Pentagon official spotlights top units, leaders to drive culture of safety across DOD

  • Published
  • By Joseph Clark
  • DOD News

A senior Pentagon official is shining a bright light on top performing leaders as part of the Defense Department's mission to drive safety and risk management throughout the total force and take care of those who serve.

Peter I. Belk, performing the duties of assistant secretary of defense for readiness, said continuing to inculcate a culture of safety across the Defense Department is not only critical for mission success but also has widespread impact on service members, civilian personnel, and their families.  

"One of the most striking things about the safety portfolio is its impact on our service members and civilian personnel — both when we do everything that we are committed to doing to take care of our people and also sometimes when those things aren't happening the way we intended — and, candidly, how profound those impacts are on our families, our communities," he said.  

Since undertaking his role as the principal adviser to the secretary of defense and the undersecretary of defense for personnel and readiness on readiness across the services, Belk has prioritized efforts to continue inculcating an enduring culture of safety throughout the department.  

One way to do so, he decided, is to get out to the units and recognize those leaders who foster that commitment to safety day in and day out. 

Belk and his team have set out to meet face to face with top performing units as part of a series of engagements to emphasize the importance of safety and recognize leaders for their commitment to ensuring safety remains a core value. 

In January Belk traveled to Fort Liberty, North Carolina, to recognize the XVIII Airborne Corps and its commanding general, Army Lt. Gen. Christopher T. Donahue, for their significant contributions to risk mitigation and personnel well-being while executing their mission to defend the nation.  

While there, he also held round table discussions with leaders from other Fort Liberty component units to learn more about safety successes and challenges. 

In February, Belk traveled to Marine Corps Air Facility, Quantico, Virginia, to thank and recognize the installation's leaders for their consistent commitment to reducing risk and their proactive engagement to keeping Marines and the civilian workforce safe.  

He also visited the Transportation Demonstration Support Area — a 395-acre plot on Quantico where Marines test new vehicles — to recognize its leaders and team members for their commitment to safety.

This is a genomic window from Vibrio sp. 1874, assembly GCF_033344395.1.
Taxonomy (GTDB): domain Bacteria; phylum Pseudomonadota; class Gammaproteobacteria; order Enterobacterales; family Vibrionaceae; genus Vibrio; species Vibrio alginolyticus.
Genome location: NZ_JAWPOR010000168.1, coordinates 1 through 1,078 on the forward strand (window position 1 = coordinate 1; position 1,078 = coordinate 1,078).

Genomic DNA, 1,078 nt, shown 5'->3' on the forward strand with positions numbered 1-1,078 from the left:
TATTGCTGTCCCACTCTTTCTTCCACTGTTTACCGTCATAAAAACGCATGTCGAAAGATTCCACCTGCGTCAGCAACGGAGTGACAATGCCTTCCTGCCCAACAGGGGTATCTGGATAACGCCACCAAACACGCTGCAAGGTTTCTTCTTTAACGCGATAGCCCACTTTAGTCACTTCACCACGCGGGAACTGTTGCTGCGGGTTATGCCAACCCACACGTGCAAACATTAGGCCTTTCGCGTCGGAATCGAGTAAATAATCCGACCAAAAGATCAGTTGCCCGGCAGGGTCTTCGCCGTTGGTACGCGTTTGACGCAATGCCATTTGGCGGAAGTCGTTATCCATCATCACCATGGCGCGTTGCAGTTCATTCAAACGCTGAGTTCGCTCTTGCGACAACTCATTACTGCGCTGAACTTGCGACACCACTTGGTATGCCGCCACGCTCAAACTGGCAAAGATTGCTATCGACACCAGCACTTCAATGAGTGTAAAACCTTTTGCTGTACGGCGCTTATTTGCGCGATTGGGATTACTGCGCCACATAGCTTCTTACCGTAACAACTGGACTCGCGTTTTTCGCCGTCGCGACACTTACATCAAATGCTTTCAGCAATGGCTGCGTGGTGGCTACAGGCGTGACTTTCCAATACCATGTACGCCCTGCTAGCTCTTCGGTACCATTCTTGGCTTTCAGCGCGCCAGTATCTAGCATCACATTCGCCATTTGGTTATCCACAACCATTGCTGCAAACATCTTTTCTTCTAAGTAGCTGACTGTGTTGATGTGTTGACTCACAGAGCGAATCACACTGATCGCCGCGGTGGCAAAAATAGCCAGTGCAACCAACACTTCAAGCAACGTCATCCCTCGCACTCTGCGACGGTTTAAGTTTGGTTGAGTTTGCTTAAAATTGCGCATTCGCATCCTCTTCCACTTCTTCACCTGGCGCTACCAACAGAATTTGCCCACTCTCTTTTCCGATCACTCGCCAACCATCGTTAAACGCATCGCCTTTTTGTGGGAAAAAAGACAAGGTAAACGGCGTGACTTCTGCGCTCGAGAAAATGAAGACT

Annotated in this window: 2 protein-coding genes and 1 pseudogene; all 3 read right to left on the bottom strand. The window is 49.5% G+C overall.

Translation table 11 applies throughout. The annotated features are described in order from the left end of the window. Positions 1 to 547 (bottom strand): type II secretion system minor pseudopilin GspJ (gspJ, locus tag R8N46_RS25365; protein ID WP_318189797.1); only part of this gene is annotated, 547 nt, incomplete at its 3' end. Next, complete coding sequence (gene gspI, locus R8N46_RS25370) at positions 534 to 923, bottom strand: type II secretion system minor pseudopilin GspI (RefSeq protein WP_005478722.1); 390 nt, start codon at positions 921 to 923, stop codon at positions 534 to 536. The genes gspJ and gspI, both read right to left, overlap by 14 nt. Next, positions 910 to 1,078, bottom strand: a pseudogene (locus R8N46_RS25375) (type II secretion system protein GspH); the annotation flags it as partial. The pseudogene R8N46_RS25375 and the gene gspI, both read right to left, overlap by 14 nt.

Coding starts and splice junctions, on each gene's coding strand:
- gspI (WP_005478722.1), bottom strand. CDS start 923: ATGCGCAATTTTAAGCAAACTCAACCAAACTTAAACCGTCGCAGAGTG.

Later that same month, Belk met with Air Force Lt. Gen. Tony D. Bauernfeind and members of the Air Force Special Operations Command safety team at Hurlburt Field, Florida, where he recognized individual AFSOC members for their accomplishments in promoting safety and to discuss their initiatives on tactical safety and human factors psychology.  

In March, he recognized members of the Air Force's Radio Isotope Committee during a visit to the Defense Health Headquarters in Falls Church, Virginia, to acknowledge their recent completion of a Nuclear Regulatory Commission biennial inspection that yielded no violations.  

These engagements have given Belk and his team a firsthand look at how frontline leaders manage risk and promote safety while completing a wide variety of missions.  

Belk said while the units' missions vary, successful leaders embody several common tenets in managing risk. Those include sound judgement, humility, self-awareness, and a steadfast commitment to people.  

"The people with whom I have met all share a lot of passion and empathy for their colleagues, their service members—their teammates," he said. "It's awe-inspiring." 

He added that when it comes to promoting safety, everyone is a leader.  

"Every single one of us, from the private up to the most senior general, flag officer, civilian, has an opportunity to lead when it comes to safety and risk management," Belk said. "The more we recognize those who are connecting, motivating and inspiring others to work safely, the more we demonstrate it's something everyone can do. Everyone has a role and an opportunity to proactively reduce risk and protect each other."  

Promoting a culture of safety throughout the department is a key component of Secretary of Defense Lloyd J. Austin's "Taking Care of Our Service Members and Families" initiative. 

In addition to emphasizing safety, Austin's focus on the force includes efforts to promote health and wellness as well as financial security and support for military families through child care and spousal support initiatives. 

Belk said taking care of the department's service members and civilian personnel is synonymous with safety.  

"That is entirely consistent with and at the heart of what we're thinking about when we're aligning to Secretary Austin's priorities," he said.